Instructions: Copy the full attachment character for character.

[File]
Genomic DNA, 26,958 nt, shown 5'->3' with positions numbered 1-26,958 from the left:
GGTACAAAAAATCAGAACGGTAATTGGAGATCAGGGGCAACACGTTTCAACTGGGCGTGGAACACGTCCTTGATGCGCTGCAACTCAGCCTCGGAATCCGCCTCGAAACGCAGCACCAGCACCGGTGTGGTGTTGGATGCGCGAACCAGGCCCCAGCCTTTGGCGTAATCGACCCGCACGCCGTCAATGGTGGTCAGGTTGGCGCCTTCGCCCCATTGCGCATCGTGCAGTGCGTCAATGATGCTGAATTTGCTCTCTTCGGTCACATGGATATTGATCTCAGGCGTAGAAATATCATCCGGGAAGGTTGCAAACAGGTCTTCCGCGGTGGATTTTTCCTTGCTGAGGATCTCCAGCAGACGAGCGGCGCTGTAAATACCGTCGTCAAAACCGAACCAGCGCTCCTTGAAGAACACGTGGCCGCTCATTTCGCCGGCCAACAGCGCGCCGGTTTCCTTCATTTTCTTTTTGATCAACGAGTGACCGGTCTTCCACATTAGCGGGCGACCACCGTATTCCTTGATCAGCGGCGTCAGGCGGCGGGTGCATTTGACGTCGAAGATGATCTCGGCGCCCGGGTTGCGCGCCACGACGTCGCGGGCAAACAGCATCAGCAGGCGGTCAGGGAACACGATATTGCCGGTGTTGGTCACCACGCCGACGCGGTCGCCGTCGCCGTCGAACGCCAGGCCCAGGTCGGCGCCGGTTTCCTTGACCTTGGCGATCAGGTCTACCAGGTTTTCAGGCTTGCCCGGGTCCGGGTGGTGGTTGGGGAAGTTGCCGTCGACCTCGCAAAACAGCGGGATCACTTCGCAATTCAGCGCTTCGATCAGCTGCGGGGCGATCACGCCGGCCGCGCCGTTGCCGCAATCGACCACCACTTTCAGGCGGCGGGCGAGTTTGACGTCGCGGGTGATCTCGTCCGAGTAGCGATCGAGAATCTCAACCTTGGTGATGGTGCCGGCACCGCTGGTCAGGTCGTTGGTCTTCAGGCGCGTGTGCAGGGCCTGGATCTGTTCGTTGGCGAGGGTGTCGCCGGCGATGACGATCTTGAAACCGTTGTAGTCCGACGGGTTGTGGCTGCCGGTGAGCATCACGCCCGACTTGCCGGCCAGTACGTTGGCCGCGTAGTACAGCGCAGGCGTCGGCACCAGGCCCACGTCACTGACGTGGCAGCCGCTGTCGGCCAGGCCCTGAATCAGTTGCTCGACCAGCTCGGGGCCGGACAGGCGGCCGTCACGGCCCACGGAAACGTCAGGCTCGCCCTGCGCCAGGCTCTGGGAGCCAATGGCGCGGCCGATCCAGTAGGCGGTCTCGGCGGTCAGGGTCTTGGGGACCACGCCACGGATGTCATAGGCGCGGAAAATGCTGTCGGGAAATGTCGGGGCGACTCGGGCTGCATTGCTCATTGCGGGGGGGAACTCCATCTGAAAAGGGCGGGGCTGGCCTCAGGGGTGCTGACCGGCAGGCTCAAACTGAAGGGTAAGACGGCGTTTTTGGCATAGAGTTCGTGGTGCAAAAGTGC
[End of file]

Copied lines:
Genomic DNA, 26,958 nt, shown 5'->3' with positions numbered 1-26,958 from the left:
GGTACAAAAAATCAGAACGGTAATTGGAGATCAGGGGCAACACGTTTCAACTGGGCGTGGAACACGTCCTTGATGCGCTGCAACTCAGCCTCGGAATCCGCCTCGAAACGCAGCACCAGCACCGGTGTGGTGTTGGATGCGCGAACCAGGCCCCAGCCTTTGGCGTAATCGACCCGCACGCCGTCAATGGTGGTCAGGTTGGCGCCTTCGCCCCATTGCGCATCGTGCAGTGCGTCAATGATGCTGAATTTGCTCTCTTCGGTCACATGGATATTGATCTCAGGCGTAGAAATATCATCCGGGAAGGTTGCAAACAGGTCTTCCGCGGTGGATTTTTCCTTGCTGAGGATCTCCAGCAGACGAGCGGCGCTGTAAATACCGTCGTCAAAACCGAACCAGCGCTCCTTGAAGAACACGTGGCCGCTCATTTCGCCGGCCAACAGCGCGCCGGTTTCCTTCATTTTCTTTTTGATCAACGAGTGACCGGTCTTCCACATTAGCGGGCGACCACCGTATTCCTTGATCAGCGGCGTCAGGCGGCGGGTGCATTTGACGTCGAAGATGATCTCGGCGCCCGGGTTGCGCGCCACGACGTCGCGGGCAAACAGCATCAGCAGGCGGTCAGGGAACACGATATTGCCGGTGTTGGTCACCACGCCGACGCGGTCGCCGTCGCCGTCGAACGCCAGGCCCAGGTCGGCGCCGGTTTCCTTGACCTTGGCGATCAGGTCTACCAGGTTTTCAGGCTTGCCCGGGTCCGGGTGGTGGTTGGGGAAGTTGCCGTCGACCTCGCAAAACAGCGGGATCACTTCGCAATTCAGCGCTTCGATCAGCTGCGGGGCGATCACGCCGGCCGCGCCGTTGCCGCAATCGACCACCACTTTCAGGCGGCGGGCGAGTTTGACGTCGCGGGTGATCTCGTCCGAGTAGCGATCGAGAATCTCAACCTTGGTGATGGTGCCGGCACCGCTGGTCAGGTCGTTGGTCTTCAGGCGCGTGTGCAGGGCCTGGATCTGTTCGTTGGCGAGGGTGTCGCCGGCGATGACGATCTTGAAACCGTTGTAGTCCGACGGGTTGTGGCTGCCGGTGAGCATCACGCCCGACTTGCCGGCCAGTACGTTGGCCGCGTAGTACAGCGCAGGCGTCGGCACCAGGCCCACGTCACTGACGTGGCAGCCGCTGTCGGCCAGGCCCTGAATCAGTTGCTCGACCAGCTCGGGGCCGGACAGGCGGCCGTCACGGCCCACGGAAACGTCAGGCTCGCCCTGCGCCAGGCTCTGGGAGCCAATGGCGCGGCCGATCCAGTAGGCGGTCTCGGCGGTCAGGGTCTTGGGGACCACGCCACGGATGTCATAGGCGCGGAAAATGCTGTCGGGAAATGTCGGGGCGACTCGGGCTGCATTGCTCATTGCGGGGGGGAACTCCATCTGAAAAGGGCGGGGCTGGCCTCAGGGGTGCTGACCGGCAGGCTCAAACTGAAGGGTAAGACGGCGTTTTTGGCATAGAGTTCGTGGTGCAAAAGTGC